Problematic Behavior or Activity
Offenders under supervision in Polk County are often in need of basic services, including housing, employment, transportation to treatment, and health care. Issues with cross-communication between department personnel and outside agency representatives can lead to a delay in offenders accessing the services they need. Employment opportunities and transitional housing for offenders are also limited in Polk County.
Impact on the Community
When offenders are unable to meet their basic needs for housing, employment, transportation, and health care, they are more likely to commit crimes. This results in increased victimization and greater utilization of custody beds, at a cost to the county and state.
The Transition Services Specialist acts as a service broker for medium- and high-risk felony offenders supervised by Polk County Community Corrections. The specialist meets with eligible offenders the same day they are sentenced, to avoid significant delays in service delivery. The specialist then serves as the single point of contact to help the offender sign up for the Oregon Health Plan, obtain employment and housing, get transportation to scheduled treatment groups, commit to an exercise plan, and meet other basic needs.
The specialist also works to establish partnerships with local employers who are willing to offer temporary job placement for 30 days and full-time employment thereafter. The employer and the county split the cost of the offender’s first month’s wages.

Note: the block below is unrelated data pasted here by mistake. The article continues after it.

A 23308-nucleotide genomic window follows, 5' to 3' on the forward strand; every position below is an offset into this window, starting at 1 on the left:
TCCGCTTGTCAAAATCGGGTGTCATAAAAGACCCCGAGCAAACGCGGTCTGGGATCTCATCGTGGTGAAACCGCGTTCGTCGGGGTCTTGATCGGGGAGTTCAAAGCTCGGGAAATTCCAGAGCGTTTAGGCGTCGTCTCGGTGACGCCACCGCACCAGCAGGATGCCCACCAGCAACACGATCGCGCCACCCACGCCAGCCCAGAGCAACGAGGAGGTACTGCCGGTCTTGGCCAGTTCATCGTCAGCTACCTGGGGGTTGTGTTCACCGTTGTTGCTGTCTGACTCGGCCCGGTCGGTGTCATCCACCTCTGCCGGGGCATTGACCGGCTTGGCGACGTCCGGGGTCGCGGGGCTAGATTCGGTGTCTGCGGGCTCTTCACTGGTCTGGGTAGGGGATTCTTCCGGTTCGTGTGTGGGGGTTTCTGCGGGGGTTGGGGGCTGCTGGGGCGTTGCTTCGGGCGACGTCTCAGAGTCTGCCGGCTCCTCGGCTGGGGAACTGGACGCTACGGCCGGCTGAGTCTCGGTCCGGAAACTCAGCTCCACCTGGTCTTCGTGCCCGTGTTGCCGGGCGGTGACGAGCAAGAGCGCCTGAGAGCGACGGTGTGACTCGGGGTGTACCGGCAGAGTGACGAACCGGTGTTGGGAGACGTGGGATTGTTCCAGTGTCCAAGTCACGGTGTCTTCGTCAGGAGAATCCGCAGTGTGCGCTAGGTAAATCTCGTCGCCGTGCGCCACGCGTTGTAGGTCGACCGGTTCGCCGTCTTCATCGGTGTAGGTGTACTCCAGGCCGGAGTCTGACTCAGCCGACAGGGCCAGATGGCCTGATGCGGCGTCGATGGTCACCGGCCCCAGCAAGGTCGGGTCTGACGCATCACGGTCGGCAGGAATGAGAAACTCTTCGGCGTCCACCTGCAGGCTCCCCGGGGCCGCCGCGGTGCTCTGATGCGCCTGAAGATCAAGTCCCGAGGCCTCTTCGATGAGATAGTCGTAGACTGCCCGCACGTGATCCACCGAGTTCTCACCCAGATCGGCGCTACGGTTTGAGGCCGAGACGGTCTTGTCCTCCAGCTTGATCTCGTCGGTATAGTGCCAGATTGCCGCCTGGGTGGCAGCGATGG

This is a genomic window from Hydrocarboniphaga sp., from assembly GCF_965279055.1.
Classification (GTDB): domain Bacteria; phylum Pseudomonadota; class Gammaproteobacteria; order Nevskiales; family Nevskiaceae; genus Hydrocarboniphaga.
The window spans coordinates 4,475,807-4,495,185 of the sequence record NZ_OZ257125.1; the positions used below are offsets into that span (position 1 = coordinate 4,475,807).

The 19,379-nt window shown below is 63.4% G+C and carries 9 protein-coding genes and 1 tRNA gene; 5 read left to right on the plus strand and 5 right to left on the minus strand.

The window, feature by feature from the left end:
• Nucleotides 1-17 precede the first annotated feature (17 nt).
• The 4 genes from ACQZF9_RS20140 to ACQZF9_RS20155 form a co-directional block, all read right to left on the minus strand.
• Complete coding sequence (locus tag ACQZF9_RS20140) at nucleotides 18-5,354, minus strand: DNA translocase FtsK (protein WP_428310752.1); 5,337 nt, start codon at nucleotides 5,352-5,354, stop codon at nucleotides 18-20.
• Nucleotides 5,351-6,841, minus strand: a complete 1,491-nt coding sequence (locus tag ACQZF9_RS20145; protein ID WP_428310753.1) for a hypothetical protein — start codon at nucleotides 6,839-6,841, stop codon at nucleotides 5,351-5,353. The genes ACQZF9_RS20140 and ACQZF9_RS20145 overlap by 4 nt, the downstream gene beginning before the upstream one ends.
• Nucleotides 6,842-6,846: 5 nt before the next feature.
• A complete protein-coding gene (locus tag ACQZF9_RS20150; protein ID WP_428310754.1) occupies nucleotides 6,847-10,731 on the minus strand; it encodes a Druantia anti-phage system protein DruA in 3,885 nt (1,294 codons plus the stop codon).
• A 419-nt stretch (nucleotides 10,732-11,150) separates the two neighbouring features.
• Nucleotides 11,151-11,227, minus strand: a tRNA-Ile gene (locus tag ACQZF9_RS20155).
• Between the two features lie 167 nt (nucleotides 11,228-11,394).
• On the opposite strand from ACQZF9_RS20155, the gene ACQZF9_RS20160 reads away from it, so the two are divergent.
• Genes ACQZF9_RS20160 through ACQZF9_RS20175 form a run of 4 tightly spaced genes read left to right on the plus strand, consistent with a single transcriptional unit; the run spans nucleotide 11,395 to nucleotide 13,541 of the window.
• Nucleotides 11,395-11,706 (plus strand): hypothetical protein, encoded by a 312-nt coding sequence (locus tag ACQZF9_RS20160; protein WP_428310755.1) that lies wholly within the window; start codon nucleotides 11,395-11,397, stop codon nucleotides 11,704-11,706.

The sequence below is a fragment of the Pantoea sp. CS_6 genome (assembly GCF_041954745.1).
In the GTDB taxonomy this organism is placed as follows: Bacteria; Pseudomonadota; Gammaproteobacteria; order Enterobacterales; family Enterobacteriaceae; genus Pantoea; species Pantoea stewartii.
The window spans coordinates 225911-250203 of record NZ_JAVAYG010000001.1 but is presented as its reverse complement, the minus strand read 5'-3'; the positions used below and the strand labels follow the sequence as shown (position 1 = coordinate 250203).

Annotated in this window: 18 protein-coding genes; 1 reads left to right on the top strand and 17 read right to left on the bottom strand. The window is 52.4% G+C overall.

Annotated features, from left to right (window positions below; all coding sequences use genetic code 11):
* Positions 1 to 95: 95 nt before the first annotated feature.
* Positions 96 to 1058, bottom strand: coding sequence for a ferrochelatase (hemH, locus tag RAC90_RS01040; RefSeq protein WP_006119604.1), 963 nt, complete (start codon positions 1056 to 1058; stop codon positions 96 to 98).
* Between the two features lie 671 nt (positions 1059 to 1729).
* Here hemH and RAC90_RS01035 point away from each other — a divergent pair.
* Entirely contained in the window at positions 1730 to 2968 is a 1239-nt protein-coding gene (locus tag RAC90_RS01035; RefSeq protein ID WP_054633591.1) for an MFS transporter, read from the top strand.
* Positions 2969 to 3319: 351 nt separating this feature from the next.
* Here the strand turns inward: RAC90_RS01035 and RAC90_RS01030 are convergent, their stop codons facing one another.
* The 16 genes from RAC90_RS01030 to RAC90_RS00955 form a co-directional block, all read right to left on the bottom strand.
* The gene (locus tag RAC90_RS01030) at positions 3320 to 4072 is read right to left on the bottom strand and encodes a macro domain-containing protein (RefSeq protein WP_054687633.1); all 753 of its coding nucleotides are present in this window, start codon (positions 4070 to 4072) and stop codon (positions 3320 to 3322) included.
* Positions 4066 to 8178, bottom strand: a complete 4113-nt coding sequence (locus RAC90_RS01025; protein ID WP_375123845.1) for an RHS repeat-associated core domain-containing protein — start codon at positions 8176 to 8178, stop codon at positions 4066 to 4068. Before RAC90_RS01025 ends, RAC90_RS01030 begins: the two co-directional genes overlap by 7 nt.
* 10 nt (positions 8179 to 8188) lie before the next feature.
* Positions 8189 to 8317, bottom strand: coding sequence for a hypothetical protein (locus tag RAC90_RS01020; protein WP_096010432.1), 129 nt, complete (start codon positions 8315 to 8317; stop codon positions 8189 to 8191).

Based on Research
This program is funded by a $219,870 grant through the state’s 2015-17 Justice Reinvestment Grant Program. This grant supports a specialist position, rent subsidies, and a public-private job-placement subsidy partnership.
Proposed outcomes include:
- percent of all offenders working with a specialist will become employed, obtain approved housing, and enroll in and attend treatment as scheduled.
- percent of all offenders working with a specialist will commit to a physical exercise program.
- Participants will miss fewer treatment meetings.
- Fewer offenders will be sanctioned to jail or returned to court for probation violations.
Critical Success Factors
The program has not yet been implemented; it is too soon to identify the factors critical to its success.
The program has not yet been implemented; it is too soon to provide advice.